Tuesday, August 28, 2012

Waiting for a time

I have lost hope in the future and it is a good thing.

The death of my business this month has shown me that I spend most of my time living in a elsewhere future world. In six years, it has never supported me, so why not?

But letting go of it, has complicated linkages to other deaths in my life.  The recent loss of my mother is loudly echoing inside my walls.  The future financial expectations of a Secretariat-like-coming-from-behind-photo-finish is also among the dearly departed but mostly it is the death-rattle of my intimate and chronic future tense thinking that is revelatory.

I did not see this before. It was my habit or an unintentional blindness.

Perhaps grief has done its job to unmoor me, so I am seeing what before I edited out.  By the omission of the vehicle of "when my ship comes in" or "when the business takes off," I have smacked, face down, in a Ram Dass chapter of "Be Here Now.' My lists for that future event, 'when it will get better" are significant:
  • buy a house
  • pay off the credit cards
  • save some money
  • go to Italy
When my mother was alive and I was caregiving, I had a list for her well being, too.  But she did not need any of it.  Dementia stripped her of the future-tense.  My Mother became in the course of her illness quite happily present tense or pleasantly 'time-traveling' the past.

It has been 10 months since my mother died and the heart of me can't DO business as usual. Normal is out of reach; grief is like a float trip on the river - no matter how I struggle to paddle faster and get through it to the 'better' future, I am still floating in it. But I can actually FEEL a current again; I am better. But I have been waiting for ...something.   My point in this post is that this feeling of waiting is future-tense chronic thinking.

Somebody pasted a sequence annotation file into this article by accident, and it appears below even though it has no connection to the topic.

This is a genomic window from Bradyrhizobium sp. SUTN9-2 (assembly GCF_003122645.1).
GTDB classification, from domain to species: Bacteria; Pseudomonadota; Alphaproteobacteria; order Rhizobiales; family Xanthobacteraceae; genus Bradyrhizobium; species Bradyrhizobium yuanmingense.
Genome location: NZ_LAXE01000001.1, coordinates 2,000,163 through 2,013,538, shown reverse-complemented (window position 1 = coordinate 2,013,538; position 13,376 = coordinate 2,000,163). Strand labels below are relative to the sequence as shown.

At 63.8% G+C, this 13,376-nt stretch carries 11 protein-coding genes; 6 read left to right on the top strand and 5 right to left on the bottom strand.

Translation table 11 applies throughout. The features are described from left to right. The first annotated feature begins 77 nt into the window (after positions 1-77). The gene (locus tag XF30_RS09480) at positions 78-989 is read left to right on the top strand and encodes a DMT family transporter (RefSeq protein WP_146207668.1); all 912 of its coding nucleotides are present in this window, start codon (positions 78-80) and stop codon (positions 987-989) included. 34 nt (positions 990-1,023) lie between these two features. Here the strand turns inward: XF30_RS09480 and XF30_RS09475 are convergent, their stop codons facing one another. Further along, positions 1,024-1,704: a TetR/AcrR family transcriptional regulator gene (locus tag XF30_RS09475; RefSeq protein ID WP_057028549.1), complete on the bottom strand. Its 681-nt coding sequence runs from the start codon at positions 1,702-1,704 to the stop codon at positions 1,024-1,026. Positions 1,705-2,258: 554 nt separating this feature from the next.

What is waiting? 

It is a version of living in the future, saying now is not enough.  I am not here but transposing myself into the future. It is another form of my chorus of "not enough." i.e. right now is not good enough.

But it is.

Right now is amazing.  I am not 'Pollyanna" flat lining, the feeling is more like gratitude for ALL OF IT: the death and life everywhere.  It is  also a simple  assessment of my life, here in the S.F. Bay Area. There is a rose garden in my front yard lovingly tended by the mad gardner of chestnut street.  I have sunshine today and Lake Merritt to circumnavigate.  My 19 year old Siamese is in love our little panther she-kitty. Their affection is inspiring.  I have a community in the beautiful city of San Francisco, that I can go be in, traveling across the incredible new Bay Bridge being completed. My Brother and his family are soon to be on my coast, in Seattle.

2012 is a balancing act, to be sure, like a cat walking across the top of an uneven fence; we must be very, very careful.  But even if we fall, so what? The universe is a friendly place.

When my father died twenty years ago, the last thing he said was "Don't forget to smell the roses."  He saw me.  I am seeing myself more clearly too.  I prescribe a daily dose of Double Delights, Mr. Lincolns, and Fragrant Clouds up our noses.  But if you can only find Golden Celebrations, or Maria Callas you are still (way) blessed.

We all are.  AMEN.

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